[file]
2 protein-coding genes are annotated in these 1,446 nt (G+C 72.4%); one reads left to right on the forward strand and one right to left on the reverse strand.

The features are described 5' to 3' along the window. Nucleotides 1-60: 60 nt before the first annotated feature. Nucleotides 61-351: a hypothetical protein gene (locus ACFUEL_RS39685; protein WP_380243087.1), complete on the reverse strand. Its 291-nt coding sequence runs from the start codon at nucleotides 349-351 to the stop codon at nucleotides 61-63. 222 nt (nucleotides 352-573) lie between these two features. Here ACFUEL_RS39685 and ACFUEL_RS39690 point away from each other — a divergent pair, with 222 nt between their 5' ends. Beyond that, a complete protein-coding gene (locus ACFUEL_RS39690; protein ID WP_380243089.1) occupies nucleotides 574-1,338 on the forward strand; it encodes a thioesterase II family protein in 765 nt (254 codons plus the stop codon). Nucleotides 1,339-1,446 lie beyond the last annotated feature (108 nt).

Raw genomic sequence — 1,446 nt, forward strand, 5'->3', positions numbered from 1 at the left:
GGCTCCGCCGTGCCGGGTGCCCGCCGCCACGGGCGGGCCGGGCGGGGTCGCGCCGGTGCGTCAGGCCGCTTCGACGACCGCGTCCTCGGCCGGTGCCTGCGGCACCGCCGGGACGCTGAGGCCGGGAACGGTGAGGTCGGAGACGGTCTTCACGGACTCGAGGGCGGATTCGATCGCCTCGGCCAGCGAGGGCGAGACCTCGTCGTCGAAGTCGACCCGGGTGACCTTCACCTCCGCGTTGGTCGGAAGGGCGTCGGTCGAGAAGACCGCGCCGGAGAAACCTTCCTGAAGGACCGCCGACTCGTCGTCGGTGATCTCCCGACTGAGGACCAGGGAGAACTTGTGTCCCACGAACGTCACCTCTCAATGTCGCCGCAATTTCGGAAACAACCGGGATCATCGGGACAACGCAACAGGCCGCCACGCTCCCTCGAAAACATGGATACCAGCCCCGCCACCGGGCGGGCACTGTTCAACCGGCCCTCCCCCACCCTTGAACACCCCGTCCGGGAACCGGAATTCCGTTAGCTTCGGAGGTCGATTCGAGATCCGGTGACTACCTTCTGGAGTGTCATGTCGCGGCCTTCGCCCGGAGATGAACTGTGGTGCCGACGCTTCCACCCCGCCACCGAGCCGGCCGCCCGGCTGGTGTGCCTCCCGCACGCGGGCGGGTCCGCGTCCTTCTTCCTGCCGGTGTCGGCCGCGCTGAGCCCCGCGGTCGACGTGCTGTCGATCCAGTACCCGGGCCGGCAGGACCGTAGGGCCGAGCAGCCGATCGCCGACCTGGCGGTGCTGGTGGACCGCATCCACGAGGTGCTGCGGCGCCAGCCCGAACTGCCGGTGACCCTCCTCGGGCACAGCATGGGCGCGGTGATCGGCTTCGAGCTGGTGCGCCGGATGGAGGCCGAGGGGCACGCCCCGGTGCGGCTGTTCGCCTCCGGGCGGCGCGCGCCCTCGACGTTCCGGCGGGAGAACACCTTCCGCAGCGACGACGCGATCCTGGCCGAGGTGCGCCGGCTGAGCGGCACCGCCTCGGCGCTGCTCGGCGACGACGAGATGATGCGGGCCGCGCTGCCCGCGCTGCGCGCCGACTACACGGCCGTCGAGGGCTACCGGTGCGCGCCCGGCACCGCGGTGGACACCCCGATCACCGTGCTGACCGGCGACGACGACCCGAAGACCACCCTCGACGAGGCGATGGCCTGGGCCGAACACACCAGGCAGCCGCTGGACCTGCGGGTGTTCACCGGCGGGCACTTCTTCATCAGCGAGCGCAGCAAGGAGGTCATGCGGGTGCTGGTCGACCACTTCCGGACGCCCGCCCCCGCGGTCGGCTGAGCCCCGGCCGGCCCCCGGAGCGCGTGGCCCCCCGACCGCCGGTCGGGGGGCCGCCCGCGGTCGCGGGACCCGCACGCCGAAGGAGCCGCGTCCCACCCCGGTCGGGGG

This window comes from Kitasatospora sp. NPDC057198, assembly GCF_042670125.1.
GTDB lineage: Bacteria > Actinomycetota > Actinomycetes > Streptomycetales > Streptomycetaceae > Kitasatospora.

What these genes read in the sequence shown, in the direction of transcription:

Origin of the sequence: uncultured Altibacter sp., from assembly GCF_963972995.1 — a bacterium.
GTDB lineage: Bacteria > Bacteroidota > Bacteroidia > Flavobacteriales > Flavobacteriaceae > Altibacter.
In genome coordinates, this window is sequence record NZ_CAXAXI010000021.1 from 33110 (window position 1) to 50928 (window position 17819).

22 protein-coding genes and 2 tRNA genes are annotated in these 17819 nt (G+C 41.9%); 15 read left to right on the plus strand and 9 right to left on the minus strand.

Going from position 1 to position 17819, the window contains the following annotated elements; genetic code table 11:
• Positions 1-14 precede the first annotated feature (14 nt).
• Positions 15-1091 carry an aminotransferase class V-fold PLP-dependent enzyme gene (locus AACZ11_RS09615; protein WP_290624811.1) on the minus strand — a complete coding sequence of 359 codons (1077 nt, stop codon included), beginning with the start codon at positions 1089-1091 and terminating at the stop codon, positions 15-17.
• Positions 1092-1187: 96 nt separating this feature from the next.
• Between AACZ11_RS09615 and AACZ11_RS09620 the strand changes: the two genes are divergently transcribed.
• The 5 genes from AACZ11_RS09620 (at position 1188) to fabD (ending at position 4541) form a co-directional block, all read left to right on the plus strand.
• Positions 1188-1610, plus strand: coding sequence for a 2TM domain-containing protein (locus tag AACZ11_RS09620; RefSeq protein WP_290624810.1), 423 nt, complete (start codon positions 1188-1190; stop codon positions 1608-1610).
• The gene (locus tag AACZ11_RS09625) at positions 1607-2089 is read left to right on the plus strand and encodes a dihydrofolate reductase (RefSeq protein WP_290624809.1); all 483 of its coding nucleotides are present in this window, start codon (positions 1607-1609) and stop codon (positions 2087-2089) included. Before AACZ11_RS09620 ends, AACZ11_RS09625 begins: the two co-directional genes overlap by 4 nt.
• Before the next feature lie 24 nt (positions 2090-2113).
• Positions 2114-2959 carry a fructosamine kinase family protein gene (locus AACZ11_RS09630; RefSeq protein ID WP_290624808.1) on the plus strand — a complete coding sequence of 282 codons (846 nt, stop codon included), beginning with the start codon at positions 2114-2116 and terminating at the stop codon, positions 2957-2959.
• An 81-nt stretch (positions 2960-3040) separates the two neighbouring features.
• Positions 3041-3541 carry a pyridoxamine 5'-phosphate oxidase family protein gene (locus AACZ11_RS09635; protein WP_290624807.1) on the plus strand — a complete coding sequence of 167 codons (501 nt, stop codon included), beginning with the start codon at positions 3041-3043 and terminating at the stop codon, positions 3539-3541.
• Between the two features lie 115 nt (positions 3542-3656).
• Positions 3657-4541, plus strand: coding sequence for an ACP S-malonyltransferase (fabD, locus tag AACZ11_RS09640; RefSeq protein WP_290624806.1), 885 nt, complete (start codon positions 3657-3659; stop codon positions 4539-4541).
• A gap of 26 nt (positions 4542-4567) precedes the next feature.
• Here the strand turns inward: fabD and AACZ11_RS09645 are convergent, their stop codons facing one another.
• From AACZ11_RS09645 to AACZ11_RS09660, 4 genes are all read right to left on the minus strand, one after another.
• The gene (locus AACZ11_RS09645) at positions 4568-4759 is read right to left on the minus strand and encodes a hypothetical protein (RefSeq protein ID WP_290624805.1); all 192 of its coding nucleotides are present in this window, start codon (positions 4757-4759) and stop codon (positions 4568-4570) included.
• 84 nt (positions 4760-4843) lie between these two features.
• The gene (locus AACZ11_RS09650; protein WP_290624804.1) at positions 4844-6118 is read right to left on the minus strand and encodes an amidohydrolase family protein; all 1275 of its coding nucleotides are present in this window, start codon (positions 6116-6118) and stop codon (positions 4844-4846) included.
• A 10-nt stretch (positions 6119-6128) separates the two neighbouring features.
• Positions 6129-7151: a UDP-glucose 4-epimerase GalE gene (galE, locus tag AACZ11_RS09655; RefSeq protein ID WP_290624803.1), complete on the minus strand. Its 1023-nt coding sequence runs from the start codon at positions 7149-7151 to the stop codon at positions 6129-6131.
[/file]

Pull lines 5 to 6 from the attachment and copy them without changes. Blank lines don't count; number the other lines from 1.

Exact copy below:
This window comes from Kitasatospora sp. NPDC057198, assembly GCF_042670125.1.
GTDB lineage: Bacteria > Actinomycetota > Actinomycetes > Streptomycetales > Streptomycetaceae > Kitasatospora.